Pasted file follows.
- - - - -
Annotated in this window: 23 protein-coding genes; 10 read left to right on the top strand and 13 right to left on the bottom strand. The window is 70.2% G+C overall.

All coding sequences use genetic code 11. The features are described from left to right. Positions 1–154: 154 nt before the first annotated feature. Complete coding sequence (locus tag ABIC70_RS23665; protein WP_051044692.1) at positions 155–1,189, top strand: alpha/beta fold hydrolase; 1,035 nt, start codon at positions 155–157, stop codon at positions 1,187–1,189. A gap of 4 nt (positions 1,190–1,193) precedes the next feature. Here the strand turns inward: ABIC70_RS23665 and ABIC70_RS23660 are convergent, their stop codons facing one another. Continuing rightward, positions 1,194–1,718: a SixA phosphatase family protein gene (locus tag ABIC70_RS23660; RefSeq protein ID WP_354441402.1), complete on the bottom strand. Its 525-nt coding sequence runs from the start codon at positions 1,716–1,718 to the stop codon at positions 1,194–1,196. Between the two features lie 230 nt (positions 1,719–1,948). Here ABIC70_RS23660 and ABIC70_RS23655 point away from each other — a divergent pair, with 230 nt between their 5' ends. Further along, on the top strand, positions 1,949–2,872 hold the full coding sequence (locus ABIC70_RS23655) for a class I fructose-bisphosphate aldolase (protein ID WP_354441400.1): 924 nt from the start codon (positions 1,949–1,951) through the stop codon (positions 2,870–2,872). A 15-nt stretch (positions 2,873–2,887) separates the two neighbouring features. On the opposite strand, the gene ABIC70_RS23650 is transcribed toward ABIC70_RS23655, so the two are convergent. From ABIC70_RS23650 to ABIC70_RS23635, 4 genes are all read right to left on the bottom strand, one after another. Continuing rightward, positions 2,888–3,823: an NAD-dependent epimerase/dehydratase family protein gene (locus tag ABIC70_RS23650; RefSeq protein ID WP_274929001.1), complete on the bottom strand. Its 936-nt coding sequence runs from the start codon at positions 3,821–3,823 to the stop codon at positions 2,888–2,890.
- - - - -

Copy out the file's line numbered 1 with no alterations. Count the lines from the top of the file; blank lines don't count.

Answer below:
Annotated in this window: 23 protein-coding genes; 10 read left to right on the top strand and 13 right to left on the bottom strand. The window is 70.2% G+C overall.